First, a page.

Most of us will admit to doing this as well. We've looked back at a time in the past and thought, "Wow, I wish I could be (x) years old again!" I think this is especially true for women. When you consider the pressure that the world places upon women to be physically attractive, it is easy for us to look in the mirror and lament the days when we were 20 years younger and 20 pounds lighter.
But worse than this, we have a tendency to romanticize the past. Again, everyone has experienced this phenomenon from time to time, but I feel women especially are prone to this temptation because our emotions run very deep. In our hearts, we may still have ties to certain people, places, and things from the past which will tempt us to yearn for that particular time in our lives all over again. The Bible warns us not to fall into this mentality, and provides the reason why:
Do not say, "Why is it that the former days were better than these?" For it is not from wisdom that you ask about this. (Ecclesiastes 7:10)
When we lament "the former days", we are not exercising wisdom. There is a certain seduction that takes place when we start romanticizing the past. When our present situation appears less than fulfilling, we suffer from a selective memory. We choose only to remember that which was good, and forget that which was not so good. Suddenly the past seems so inviting, and we are despairing for "the good old days." We may feel as though we'd give anything to go back to that time in our lives. Our present situation, as well as our future, seems bleak.
I believe this is a tactic of the enemy to destroy our hope. Consider the skewed perspective of the people after the Lord had freed them from slavery and brought them out of Egypt:
Now the rabble that was among them had a strong craving. And the people of Israel also wept again and said, "Oh that we had meat to eat! We remember the fish we ate in Egypt that cost nothing, the cucumbers, the melons, the leeks, the onions, and the garlic. But now our strength is dried up, and there is nothing at all but this manna to look at." (Numbers 11:4-6)
These people were not speaking from a place of wisdom. Yes, they had free fish, cucumbers, melons, and the like. But they were slaves! We love to read this account, shake our heads in disbelief, and ask how these people could be so foolish. Yet how many times have we have fallen victim to the very same deception?
The holidays are just around the corner and you're single. Suddenly, you're wishing you were back together with your abusive ex-boyfriend. Or perhaps you are noticing more wrinkles and gray hairs, so you think back on how attractive you were when you were eighteen -- and completely dead in your sins. Maybe you are sick of your job and wish you could go back to a time when you were unemployed -- and homeless. The book of Ecclesiastes is clear: when we think this way, we are not speaking from a place of wisdom. We are deceived into believing utter foolishness.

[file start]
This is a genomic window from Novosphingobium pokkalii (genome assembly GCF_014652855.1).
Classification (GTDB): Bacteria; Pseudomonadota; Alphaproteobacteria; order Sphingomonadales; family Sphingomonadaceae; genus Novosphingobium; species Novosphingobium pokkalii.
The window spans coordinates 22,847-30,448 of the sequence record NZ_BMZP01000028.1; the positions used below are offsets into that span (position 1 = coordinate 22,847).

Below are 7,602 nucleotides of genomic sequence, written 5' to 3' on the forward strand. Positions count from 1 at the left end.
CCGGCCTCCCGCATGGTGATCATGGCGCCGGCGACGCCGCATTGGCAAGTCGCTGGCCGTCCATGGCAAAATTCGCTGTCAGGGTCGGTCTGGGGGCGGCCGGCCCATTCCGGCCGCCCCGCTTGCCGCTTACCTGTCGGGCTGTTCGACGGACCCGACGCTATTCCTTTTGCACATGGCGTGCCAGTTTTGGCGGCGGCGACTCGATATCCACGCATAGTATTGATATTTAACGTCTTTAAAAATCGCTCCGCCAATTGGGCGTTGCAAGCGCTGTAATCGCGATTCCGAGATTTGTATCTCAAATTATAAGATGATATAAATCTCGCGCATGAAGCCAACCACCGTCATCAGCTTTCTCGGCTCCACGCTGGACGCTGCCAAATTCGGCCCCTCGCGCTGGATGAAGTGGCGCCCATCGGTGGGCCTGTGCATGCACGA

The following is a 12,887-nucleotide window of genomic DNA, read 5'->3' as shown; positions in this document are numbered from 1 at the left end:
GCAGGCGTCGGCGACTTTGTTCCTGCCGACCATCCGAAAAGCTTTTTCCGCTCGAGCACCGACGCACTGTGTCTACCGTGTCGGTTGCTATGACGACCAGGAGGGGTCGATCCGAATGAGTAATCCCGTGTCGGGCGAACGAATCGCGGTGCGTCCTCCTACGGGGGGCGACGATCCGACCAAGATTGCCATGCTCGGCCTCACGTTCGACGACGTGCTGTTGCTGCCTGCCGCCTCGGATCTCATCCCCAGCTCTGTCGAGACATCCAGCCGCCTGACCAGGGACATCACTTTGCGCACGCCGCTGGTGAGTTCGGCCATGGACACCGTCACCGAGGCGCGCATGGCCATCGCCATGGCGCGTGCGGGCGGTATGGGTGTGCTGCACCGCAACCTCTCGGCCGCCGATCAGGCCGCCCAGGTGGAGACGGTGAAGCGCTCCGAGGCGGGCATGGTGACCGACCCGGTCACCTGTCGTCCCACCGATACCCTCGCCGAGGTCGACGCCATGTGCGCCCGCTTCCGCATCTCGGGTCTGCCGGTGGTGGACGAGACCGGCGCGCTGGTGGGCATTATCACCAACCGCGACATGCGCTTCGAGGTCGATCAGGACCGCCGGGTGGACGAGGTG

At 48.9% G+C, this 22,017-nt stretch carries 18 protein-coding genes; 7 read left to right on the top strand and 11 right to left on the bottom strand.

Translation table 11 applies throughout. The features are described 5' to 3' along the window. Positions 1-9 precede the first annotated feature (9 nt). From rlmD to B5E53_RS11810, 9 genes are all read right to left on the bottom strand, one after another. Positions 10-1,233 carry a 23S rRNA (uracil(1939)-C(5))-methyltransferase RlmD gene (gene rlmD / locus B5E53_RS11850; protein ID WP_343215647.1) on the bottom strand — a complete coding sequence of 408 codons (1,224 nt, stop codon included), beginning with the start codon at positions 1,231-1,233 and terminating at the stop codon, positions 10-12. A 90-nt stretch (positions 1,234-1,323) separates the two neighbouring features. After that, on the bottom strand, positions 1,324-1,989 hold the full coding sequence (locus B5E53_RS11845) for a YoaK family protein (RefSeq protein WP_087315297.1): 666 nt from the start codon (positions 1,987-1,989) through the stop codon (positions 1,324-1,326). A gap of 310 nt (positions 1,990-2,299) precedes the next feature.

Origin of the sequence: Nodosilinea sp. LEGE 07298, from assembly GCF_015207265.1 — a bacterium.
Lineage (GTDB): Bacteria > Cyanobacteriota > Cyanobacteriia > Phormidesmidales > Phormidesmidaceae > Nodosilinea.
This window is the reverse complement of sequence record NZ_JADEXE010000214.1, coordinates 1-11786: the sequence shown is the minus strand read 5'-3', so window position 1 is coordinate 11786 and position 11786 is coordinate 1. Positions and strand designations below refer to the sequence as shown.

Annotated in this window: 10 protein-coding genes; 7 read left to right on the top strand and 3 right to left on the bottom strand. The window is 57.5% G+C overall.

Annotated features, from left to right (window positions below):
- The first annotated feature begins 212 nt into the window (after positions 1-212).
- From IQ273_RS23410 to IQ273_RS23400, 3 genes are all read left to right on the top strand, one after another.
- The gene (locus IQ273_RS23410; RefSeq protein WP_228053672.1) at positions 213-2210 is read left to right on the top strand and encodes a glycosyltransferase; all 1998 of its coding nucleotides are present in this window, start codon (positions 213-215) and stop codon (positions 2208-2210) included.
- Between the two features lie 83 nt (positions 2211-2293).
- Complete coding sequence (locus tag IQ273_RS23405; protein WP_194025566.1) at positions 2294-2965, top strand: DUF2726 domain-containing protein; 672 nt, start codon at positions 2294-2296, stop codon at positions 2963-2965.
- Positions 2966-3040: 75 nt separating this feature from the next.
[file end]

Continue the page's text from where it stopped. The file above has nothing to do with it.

The reason it is foolish is we are taking our eyes off Christ and focusing instead on circumstances that we falsely believe will bring us happiness if we could just get them back. In Luke 17:32, we are warned to remember Lot's wife. As God spared her from destruction, she grieved the things she was leaving behind. She looked back, and was turned into a pillar of salt. Jesus cautions us that whomever wishes to save his life will lose it. Have you ever lost yourself in trying to hang on to the things of this world that are passing away?
The only time we are ever instructed in scripture to "look to the former days" is when we are commanded to remember the great things God has done for us to bring us out of various trials and difficulties. After considering all God has done, our present should appear far better than our past ever could be!
You have a choice: you can either lament over Yesterday as the Beatles did, or you can rejoice in Tomorrow. Which song best reflects the attitude of a person who has chosen to be not conformed to this world, but transformed, by the renewing of her mind?When we find ourselves longing for the day when we are released from our current circumstances, we can look to the past, or we can look to the future. Looking to the past produces nothing but despair because the past is elusive. We can never get it back. It is completely out of our grasp, forever. But looking to the future gives us hope, because the future is guaranteed to be delivered into our hands. God promises He will not only deliver us from these unpleasant situations, but also from our sin! And He will not stop there. God will take it one step further and deliver us into His own hands. He is preparing a place for us, where we can live with Him forever in eternity.
Our film of the month, Annie, was chosen because the most famous song from this story is a song called "Tomorrow." It may seem foolish to endorse what has been long heralded as a children's song, but this simple song is packed with wisdom. Just thinking about tomorrow will clear away all of the sadness, depression, despair, and hopelessness of today. Contrast that with a song like "Yesterday". After listening to that song, it's no wonder so many people say the Beatles are satanic!
You have a choice: you can either lament over Yesterday as the Beatles did, or you can rejoice in Tomorrow. Which song best reflects the attitude of a person who has chosen to be not conformed to this world, but transformed, by the renewing of her mind? (Romans 12:2).
Praise God, He is coming soon. Perhaps it will be tomorrow!